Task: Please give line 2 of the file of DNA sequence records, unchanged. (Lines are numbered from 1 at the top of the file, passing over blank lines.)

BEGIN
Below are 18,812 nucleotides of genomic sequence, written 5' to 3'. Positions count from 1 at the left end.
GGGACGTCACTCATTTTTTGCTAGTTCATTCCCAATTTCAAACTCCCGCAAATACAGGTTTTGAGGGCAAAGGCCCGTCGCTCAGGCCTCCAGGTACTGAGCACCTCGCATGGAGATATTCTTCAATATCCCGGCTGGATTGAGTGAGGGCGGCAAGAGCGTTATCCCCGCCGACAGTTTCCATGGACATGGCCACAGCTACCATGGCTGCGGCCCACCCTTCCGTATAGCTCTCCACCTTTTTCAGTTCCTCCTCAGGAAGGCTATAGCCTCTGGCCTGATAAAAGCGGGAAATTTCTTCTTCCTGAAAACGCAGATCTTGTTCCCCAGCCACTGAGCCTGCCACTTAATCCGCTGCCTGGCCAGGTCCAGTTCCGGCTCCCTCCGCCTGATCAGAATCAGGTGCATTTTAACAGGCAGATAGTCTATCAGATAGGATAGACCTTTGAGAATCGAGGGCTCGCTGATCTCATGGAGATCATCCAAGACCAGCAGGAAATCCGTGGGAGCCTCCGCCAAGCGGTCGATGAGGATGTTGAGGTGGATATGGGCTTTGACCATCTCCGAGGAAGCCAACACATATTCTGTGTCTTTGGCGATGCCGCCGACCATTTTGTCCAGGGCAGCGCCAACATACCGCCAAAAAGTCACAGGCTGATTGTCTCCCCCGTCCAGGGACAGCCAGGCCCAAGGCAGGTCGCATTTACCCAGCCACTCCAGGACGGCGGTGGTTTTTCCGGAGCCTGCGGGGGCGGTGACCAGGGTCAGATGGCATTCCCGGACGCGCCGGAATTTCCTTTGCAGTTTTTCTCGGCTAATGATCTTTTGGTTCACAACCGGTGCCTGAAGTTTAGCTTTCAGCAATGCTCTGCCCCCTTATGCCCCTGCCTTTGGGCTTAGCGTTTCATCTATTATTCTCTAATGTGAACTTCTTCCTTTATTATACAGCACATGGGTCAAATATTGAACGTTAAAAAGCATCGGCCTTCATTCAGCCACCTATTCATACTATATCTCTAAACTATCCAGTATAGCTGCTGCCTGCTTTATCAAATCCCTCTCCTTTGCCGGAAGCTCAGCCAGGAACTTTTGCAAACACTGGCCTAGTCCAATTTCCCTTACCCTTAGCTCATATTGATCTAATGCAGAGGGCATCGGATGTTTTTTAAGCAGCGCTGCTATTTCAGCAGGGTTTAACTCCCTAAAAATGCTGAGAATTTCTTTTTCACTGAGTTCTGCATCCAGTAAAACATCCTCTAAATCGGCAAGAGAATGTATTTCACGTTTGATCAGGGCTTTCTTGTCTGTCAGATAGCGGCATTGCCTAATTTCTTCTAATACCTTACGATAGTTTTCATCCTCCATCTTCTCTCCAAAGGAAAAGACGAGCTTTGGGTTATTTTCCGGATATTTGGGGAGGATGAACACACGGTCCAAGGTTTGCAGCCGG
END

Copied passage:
GGGACGTCACTCATTTTTTGCTAGTTCATTCCCAATTTCAAACTCCCGCAAATACAGGTTTTGAGGGCAAAGGCCCGTCGCTCAGGCCTCCAGGTACTGAGCACCTCGCATGGAGATATTCTTCAATATCCCGGCTGGATTGAGTGAGGGCGGCAAGAGCGTTATCCCCGCCGACAGTTTCCATGGACATGGCCACAGCTACCATGGCTGCGGCCCACCCTTCCGTATAGCTCTCCACCTTTTTCAGTTCCTCCTCAGGAAGGCTATAGCCTCTGGCCTGATAAAAGCGGGAAATTTCTTCTTCCTGAAAACGCAGATCTTGTTCCCCAGCCACTGAGCCTGCCACTTAATCCGCTGCCTGGCCAGGTCCAGTTCCGGCTCCCTCCGCCTGATCAGAATCAGGTGCATTTTAACAGGCAGATAGTCTATCAGATAGGATAGACCTTTGAGAATCGAGGGCTCGCTGATCTCATGGAGATCATCCAAGACCAGCAGGAAATCCGTGGGAGCCTCCGCCAAGCGGTCGATGAGGATGTTGAGGTGGATATGGGCTTTGACCATCTCCGAGGAAGCCAACACATATTCTGTGTCTTTGGCGATGCCGCCGACCATTTTGTCCAGGGCAGCGCCAACATACCGCCAAAAAGTCACAGGCTGATTGTCTCCCCCGTCCAGGGACAGCCAGGCCCAAGGCAGGTCGCATTTACCCAGCCACTCCAGGACGGCGGTGGTTTTTCCGGAGCCTGCGGGGGCGGTGACCAGGGTCAGATGGCATTCCCGGACGCGCCGGAATTTCCTTTGCAGTTTTTCTCGGCTAATGATCTTTTGGTTCACAACCGGTGCCTGAAGTTTAGCTTTCAGCAATGCTCTGCCCCCTTATGCCCCTGCCTTTGGGCTTAGCGTTTCATCTATTATTCTCTAATGTGAACTTCTTCCTTTATTATACAGCACATGGGTCAAATATTGAACGTTAAAAAGCATCGGCCTTCATTCAGCCACCTATTCATACTATATCTCTAAACTATCCAGTATAGCTGCTGCCTGCTTTATCAAATCCCTCTCCTTTGCCGGAAGCTCAGCCAGGAACTTTTGCAAACACTGGCCTAGTCCAATTTCCCTTACCCTTAGCTCATATTGATCTAATGCAGAGGGCATCGGATGTTTTTTAAGCAGCGCTGCTATTTCAGCAGGGTTTAACTCCCTAAAAATGCTGAGAATTTCTTTTTCACTGAGTTCTGCATCCAGTAAAACATCCTCTAAATCGGCAAGAGAATGTATTTCACGTTTGATCAGGGCTTTCTTGTCTGTCAGATAGCGGCATTGCCTAATTTCTTCTAATACCTTACGATAGTTTTCATCCTCCATCTTCTCTCCAAAGGAAAAGACGAGCTTTGGGTTATTTTCCGGATATTTGGGGAGGATGAACACACGGTCCAAGGTTTGCAGCCGG